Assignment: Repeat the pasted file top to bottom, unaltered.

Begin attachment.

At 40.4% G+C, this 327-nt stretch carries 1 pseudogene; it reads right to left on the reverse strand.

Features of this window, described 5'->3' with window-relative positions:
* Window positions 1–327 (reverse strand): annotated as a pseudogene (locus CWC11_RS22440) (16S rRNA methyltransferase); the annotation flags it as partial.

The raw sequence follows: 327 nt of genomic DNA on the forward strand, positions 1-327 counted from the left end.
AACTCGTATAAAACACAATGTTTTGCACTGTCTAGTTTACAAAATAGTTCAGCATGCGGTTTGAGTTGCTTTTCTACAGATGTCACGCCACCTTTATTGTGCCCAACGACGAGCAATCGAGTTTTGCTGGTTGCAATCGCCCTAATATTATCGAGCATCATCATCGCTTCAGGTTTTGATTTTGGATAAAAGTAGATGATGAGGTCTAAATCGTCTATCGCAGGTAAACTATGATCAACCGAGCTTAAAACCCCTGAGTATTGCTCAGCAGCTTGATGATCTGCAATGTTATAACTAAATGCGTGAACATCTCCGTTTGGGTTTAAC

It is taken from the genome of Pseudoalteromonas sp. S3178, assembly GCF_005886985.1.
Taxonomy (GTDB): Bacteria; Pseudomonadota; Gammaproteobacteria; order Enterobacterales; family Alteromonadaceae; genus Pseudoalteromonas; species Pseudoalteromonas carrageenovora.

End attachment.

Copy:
At 40.4% G+C, this 327-nt stretch carries 1 pseudogene; it reads right to left on the reverse strand.

Features of this window, described 5'->3' with window-relative positions:
* Window positions 1–327 (reverse strand): annotated as a pseudogene (locus CWC11_RS22440) (16S rRNA methyltransferase); the annotation flags it as partial.

The raw sequence follows: 327 nt of genomic DNA on the forward strand, positions 1-327 counted from the left end.
AACTCGTATAAAACACAATGTTTTGCACTGTCTAGTTTACAAAATAGTTCAGCATGCGGTTTGAGTTGCTTTTCTACAGATGTCACGCCACCTTTATTGTGCCCAACGACGAGCAATCGAGTTTTGCTGGTTGCAATCGCCCTAATATTATCGAGCATCATCATCGCTTCAGGTTTTGATTTTGGATAAAAGTAGATGATGAGGTCTAAATCGTCTATCGCAGGTAAACTATGATCAACCGAGCTTAAAACCCCTGAGTATTGCTCAGCAGCTTGATGATCTGCAATGTTATAACTAAATGCGTGAACATCTCCGTTTGGGTTTAAC

It is taken from the genome of Pseudoalteromonas sp. S3178, assembly GCF_005886985.1.
Taxonomy (GTDB): Bacteria; Pseudomonadota; Gammaproteobacteria; order Enterobacterales; family Alteromonadaceae; genus Pseudoalteromonas; species Pseudoalteromonas carrageenovora.